The first installment went toward opening a 1,000-square-foot ceramics studio on the floor above the main studio in October.

It won’t have a kiln — the ovenlike chamber used to harden pottery at temperatures exceeding 2,000 degrees Fahrenheit — until next year, but tables have been set up where Booker has already started shaping new pieces.

“Having a space specifically for this is going to make a big difference,” Booker said. “I’ll be able to experiment, make larger pieces and let my imagination run wild.”

Booker has been with the nonprofit since 2018. In that time, she’s limited herself to smaller pieces that can easily be placed in nooks to dry.

Even then, her pieces — which sell for close to $1,000 — have been at risk. Several snake heads were broken off the Medusa mask, for instance, after it was knocked down.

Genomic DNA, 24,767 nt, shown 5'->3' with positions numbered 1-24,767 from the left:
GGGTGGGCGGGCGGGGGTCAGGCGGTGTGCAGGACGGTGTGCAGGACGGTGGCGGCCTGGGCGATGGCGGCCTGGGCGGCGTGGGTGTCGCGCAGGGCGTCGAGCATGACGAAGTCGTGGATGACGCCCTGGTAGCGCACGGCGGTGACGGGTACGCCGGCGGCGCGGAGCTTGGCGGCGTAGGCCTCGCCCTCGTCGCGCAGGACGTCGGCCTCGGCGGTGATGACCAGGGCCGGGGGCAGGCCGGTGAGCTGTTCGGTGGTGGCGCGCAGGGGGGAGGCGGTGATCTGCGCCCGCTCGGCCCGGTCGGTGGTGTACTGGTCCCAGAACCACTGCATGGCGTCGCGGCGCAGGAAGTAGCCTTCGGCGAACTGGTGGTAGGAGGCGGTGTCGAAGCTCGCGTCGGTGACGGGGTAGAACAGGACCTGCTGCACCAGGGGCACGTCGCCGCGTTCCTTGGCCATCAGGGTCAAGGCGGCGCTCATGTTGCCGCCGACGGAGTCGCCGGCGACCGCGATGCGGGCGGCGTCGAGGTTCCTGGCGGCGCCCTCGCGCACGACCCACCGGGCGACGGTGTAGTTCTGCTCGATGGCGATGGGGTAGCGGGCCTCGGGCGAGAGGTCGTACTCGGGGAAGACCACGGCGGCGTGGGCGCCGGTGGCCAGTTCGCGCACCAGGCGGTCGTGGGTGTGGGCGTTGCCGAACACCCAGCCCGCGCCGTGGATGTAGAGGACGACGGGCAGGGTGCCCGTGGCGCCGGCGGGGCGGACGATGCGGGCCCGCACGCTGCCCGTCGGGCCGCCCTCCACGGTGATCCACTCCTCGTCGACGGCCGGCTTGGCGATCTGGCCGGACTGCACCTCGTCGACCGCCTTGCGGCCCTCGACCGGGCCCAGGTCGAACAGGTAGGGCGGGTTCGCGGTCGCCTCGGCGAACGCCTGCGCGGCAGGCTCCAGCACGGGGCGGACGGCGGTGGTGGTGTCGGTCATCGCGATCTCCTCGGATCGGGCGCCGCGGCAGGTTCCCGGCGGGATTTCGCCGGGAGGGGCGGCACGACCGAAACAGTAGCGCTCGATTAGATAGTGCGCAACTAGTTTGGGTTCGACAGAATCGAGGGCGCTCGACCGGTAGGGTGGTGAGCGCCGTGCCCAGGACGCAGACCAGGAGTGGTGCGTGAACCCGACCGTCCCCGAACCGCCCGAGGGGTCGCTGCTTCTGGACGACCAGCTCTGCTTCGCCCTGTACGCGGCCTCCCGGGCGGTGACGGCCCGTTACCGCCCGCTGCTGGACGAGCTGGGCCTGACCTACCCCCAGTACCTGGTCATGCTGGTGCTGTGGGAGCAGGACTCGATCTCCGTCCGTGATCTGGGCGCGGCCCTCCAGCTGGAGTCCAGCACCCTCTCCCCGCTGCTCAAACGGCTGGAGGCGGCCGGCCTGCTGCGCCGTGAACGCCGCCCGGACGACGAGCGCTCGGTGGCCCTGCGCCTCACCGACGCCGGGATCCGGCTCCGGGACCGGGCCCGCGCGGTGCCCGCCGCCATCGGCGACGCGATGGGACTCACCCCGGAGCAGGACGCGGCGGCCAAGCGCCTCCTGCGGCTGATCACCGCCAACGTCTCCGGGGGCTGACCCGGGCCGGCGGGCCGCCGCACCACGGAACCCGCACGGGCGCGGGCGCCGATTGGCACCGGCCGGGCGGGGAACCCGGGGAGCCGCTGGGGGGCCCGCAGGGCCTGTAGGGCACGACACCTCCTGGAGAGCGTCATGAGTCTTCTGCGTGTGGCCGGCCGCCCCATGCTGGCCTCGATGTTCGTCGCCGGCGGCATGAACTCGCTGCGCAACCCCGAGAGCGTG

For now, Booker can use the kiln at another studio in the building, but it’s in high demand; she sometimes must wait a month to get a single piece fired.

When Booker joined the studio, she was supposed to branch out into drawing, said executive director Nancy Gomez, but eventually they realized she was too drawn to ceramics.

Gomez said they have had to turn away a number of ceramics artists who wanted to join the studio.

Cherylle Booker (from left), executive director Nancy Gomez and Janno Juguilon inside the ceramic studio space at Project Onward, a nonprofit for artists with disabilities.

Cherylle Booker (from left), Project Onward executive director Nancy Gomez and Janno Juguilon at Project Onward’s budding ceramics studio at the Bridgeport Art Center, 1200 W. 35th St.

Anthony Vazquez/Sun-Times

“Honestly, we couldn’t afford to have any more,” Gomez said. “Clay’s expensive, glazes are expensive. You need a lot of space. It is messy.”

Artists go through a stringent application process to join the studio. Besides having a disability, they must be able to get along with the other artists in the studio — and their work has to be good enough to sell.